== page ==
Effect of Specimen Size on the Resistance to Thermal Shock of Refractory Castables Containing Eutectic Aggregates


Mat. Res.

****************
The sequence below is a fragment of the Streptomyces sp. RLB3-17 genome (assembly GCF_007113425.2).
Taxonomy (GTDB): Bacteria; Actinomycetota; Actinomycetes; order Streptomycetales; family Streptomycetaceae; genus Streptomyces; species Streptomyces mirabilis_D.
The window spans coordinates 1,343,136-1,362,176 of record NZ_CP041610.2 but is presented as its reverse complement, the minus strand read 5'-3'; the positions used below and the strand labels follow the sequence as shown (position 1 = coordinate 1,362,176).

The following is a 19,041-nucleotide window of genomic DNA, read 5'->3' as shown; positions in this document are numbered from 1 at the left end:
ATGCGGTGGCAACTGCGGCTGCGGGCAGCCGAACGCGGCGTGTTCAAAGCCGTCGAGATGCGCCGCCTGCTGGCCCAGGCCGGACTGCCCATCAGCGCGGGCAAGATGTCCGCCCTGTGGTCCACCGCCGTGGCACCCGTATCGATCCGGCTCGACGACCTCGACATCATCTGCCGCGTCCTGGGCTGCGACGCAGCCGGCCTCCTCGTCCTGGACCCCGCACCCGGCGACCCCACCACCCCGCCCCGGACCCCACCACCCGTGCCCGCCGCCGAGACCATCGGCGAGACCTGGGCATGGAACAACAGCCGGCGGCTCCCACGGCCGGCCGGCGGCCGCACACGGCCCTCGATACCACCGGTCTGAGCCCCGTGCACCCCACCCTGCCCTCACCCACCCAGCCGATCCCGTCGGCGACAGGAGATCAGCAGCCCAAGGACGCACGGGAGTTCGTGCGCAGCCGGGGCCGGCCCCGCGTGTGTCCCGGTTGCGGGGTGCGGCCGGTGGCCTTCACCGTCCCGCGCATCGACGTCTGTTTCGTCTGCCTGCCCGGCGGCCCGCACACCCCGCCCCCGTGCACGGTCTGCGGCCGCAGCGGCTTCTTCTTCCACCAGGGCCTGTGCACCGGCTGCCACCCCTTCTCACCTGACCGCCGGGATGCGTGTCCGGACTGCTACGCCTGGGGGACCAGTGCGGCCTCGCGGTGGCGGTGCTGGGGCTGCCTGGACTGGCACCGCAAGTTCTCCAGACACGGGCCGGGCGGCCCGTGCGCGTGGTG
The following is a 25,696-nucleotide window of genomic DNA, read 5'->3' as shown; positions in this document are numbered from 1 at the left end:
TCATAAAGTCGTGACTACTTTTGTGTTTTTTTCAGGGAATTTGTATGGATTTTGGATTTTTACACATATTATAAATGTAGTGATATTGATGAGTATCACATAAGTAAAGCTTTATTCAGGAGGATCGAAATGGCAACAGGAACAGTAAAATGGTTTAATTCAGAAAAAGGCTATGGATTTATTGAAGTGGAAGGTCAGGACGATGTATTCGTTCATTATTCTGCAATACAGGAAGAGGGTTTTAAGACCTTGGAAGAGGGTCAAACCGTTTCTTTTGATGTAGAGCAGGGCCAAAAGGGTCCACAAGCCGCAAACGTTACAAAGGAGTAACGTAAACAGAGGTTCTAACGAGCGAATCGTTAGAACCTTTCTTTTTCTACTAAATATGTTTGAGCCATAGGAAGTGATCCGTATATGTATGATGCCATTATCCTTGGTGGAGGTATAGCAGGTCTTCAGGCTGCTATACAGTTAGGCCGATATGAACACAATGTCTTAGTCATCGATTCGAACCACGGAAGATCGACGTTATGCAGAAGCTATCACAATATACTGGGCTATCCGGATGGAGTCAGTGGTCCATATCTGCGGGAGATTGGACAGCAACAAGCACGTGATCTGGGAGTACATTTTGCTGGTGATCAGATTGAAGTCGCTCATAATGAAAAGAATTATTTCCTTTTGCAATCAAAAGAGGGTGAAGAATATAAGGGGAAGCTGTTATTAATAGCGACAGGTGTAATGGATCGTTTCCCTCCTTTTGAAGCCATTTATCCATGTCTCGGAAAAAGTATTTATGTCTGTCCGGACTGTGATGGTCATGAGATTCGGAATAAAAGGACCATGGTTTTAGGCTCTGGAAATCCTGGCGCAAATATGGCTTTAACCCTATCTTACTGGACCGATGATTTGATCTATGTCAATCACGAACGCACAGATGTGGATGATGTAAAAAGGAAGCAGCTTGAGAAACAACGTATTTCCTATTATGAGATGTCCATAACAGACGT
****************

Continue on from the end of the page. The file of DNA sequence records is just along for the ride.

Thermal shock is one of the most severe conditions to which a refractory lining can be subjected to during its industrial application. Thus, there are several methods available for testing thermal shock damage resistance of refractories. Among them, a very common method is the quench test, which consists of quenching a hot refractory bar into water. After that a retained mechanical property is determined. Considering this, the aim of the work herein is to compare the thermal shock damage resistance between two specimen sizes among several materials. The dimensions 150 mm × 25 mm × 25 mm and 160 mm × 40 mm × 40 mm were used. The small bars are generally used for mechanical characterization in the refractory field (recommended by ASTM C1171-05). The large bars, on the other hand, are a requirement of DIN 196-1, which regards procedures for testing cement materials. Experimental results have indicated that the thermal shock damage is bigger for the large bars, as predicted by theoretical aspects. Although the size difference between the specimens was not so big, it was possible to observe the size effect using a statistical treatment. Five different castable formulations, of which three contained eutectic aggregates, were tested. The highest variation found in thermal shock damage resistance because of the size was about 15%.

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